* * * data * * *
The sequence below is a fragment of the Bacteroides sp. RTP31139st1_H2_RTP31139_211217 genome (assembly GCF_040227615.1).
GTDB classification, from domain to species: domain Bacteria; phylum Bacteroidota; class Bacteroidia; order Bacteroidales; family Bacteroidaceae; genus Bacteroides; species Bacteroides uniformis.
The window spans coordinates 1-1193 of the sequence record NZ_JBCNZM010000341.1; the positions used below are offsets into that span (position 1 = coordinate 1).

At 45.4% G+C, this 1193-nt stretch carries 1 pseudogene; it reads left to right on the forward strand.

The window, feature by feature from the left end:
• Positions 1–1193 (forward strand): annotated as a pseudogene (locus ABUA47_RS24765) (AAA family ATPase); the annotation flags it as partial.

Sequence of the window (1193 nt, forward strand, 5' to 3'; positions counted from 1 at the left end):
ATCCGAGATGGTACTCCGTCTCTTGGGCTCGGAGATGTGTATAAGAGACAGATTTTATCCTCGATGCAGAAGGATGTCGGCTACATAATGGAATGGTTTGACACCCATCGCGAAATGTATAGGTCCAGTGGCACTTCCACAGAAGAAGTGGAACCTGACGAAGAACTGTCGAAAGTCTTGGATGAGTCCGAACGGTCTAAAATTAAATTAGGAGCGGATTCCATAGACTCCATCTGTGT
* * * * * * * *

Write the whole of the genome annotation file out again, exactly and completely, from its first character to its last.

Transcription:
The sequence below is a fragment of the Bacteroides sp. RTP31139st1_H2_RTP31139_211217 genome (assembly GCF_040227615.1).
GTDB classification, from domain to species: domain Bacteria; phylum Bacteroidota; class Bacteroidia; order Bacteroidales; family Bacteroidaceae; genus Bacteroides; species Bacteroides uniformis.
The window spans coordinates 1-1193 of the sequence record NZ_JBCNZM010000341.1; the positions used below are offsets into that span (position 1 = coordinate 1).

At 45.4% G+C, this 1193-nt stretch carries 1 pseudogene; it reads left to right on the forward strand.

The window, feature by feature from the left end:
• Positions 1–1193 (forward strand): annotated as a pseudogene (locus ABUA47_RS24765) (AAA family ATPase); the annotation flags it as partial.

Sequence of the window (1193 nt, forward strand, 5' to 3'; positions counted from 1 at the left end):
ATCCGAGATGGTACTCCGTCTCTTGGGCTCGGAGATGTGTATAAGAGACAGATTTTATCCTCGATGCAGAAGGATGTCGGCTACATAATGGAATGGTTTGACACCCATCGCGAAATGTATAGGTCCAGTGGCACTTCCACAGAAGAAGTGGAACCTGACGAAGAACTGTCGAAAGTCTTGGATGAGTCCGAACGGTCTAAAATTAAATTAGGAGCGGATTCCATAGACTCCATCTGTGT